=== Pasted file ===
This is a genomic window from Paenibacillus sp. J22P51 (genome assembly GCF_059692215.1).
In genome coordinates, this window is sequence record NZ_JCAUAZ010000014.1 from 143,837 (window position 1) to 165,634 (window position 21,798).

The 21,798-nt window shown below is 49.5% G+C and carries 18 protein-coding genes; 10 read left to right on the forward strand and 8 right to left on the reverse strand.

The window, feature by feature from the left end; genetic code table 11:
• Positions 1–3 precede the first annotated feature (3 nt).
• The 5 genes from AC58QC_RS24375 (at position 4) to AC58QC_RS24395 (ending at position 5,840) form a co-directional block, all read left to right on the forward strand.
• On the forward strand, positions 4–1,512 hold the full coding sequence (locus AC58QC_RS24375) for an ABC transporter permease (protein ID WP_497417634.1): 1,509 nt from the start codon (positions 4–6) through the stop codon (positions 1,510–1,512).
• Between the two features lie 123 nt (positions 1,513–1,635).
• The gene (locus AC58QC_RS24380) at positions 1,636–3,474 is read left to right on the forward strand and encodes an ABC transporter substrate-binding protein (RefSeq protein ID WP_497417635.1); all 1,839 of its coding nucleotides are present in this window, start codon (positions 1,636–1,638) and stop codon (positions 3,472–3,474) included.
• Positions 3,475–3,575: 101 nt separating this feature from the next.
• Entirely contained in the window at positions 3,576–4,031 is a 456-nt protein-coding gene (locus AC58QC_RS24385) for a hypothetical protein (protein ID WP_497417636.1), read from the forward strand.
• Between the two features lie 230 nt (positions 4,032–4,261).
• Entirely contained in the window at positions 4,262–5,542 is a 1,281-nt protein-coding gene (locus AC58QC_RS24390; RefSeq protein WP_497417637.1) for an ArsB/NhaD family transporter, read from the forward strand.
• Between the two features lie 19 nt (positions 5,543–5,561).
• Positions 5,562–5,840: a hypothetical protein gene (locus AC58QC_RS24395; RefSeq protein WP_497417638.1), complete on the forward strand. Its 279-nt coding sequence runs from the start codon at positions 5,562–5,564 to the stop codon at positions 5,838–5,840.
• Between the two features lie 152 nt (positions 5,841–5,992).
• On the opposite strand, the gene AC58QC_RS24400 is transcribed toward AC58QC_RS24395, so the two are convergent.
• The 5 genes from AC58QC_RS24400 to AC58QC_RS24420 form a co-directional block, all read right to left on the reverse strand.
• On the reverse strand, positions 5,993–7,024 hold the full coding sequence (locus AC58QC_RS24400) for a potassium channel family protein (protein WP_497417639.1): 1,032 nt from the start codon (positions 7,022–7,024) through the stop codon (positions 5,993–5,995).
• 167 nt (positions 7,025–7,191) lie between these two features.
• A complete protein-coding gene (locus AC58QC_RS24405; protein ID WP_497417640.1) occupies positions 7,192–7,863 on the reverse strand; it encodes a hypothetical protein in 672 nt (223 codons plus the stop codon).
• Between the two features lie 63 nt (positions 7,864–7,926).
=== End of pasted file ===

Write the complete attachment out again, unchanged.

This is a genomic window from Paenibacillus sp. J22P51 (genome assembly GCF_059692215.1).
In genome coordinates, this window is sequence record NZ_JCAUAZ010000014.1 from 143,837 (window position 1) to 165,634 (window position 21,798).

The 21,798-nt window shown below is 49.5% G+C and carries 18 protein-coding genes; 10 read left to right on the forward strand and 8 right to left on the reverse strand.

The window, feature by feature from the left end; genetic code table 11:
• Positions 1–3 precede the first annotated feature (3 nt).
• The 5 genes from AC58QC_RS24375 (at position 4) to AC58QC_RS24395 (ending at position 5,840) form a co-directional block, all read left to right on the forward strand.
• On the forward strand, positions 4–1,512 hold the full coding sequence (locus AC58QC_RS24375) for an ABC transporter permease (protein ID WP_497417634.1): 1,509 nt from the start codon (positions 4–6) through the stop codon (positions 1,510–1,512).
• Between the two features lie 123 nt (positions 1,513–1,635).
• The gene (locus AC58QC_RS24380) at positions 1,636–3,474 is read left to right on the forward strand and encodes an ABC transporter substrate-binding protein (RefSeq protein ID WP_497417635.1); all 1,839 of its coding nucleotides are present in this window, start codon (positions 1,636–1,638) and stop codon (positions 3,472–3,474) included.
• Positions 3,475–3,575: 101 nt separating this feature from the next.
• Entirely contained in the window at positions 3,576–4,031 is a 456-nt protein-coding gene (locus AC58QC_RS24385) for a hypothetical protein (protein ID WP_497417636.1), read from the forward strand.
• Between the two features lie 230 nt (positions 4,032–4,261).
• Entirely contained in the window at positions 4,262–5,542 is a 1,281-nt protein-coding gene (locus AC58QC_RS24390; RefSeq protein WP_497417637.1) for an ArsB/NhaD family transporter, read from the forward strand.
• Between the two features lie 19 nt (positions 5,543–5,561).
• Positions 5,562–5,840: a hypothetical protein gene (locus AC58QC_RS24395; RefSeq protein WP_497417638.1), complete on the forward strand. Its 279-nt coding sequence runs from the start codon at positions 5,562–5,564 to the stop codon at positions 5,838–5,840.
• Between the two features lie 152 nt (positions 5,841–5,992).
• On the opposite strand, the gene AC58QC_RS24400 is transcribed toward AC58QC_RS24395, so the two are convergent.
• The 5 genes from AC58QC_RS24400 to AC58QC_RS24420 form a co-directional block, all read right to left on the reverse strand.
• On the reverse strand, positions 5,993–7,024 hold the full coding sequence (locus AC58QC_RS24400) for a potassium channel family protein (protein WP_497417639.1): 1,032 nt from the start codon (positions 7,022–7,024) through the stop codon (positions 5,993–5,995).
• 167 nt (positions 7,025–7,191) lie between these two features.
• A complete protein-coding gene (locus AC58QC_RS24405; protein ID WP_497417640.1) occupies positions 7,192–7,863 on the reverse strand; it encodes a hypothetical protein in 672 nt (223 codons plus the stop codon).
• Between the two features lie 63 nt (positions 7,864–7,926).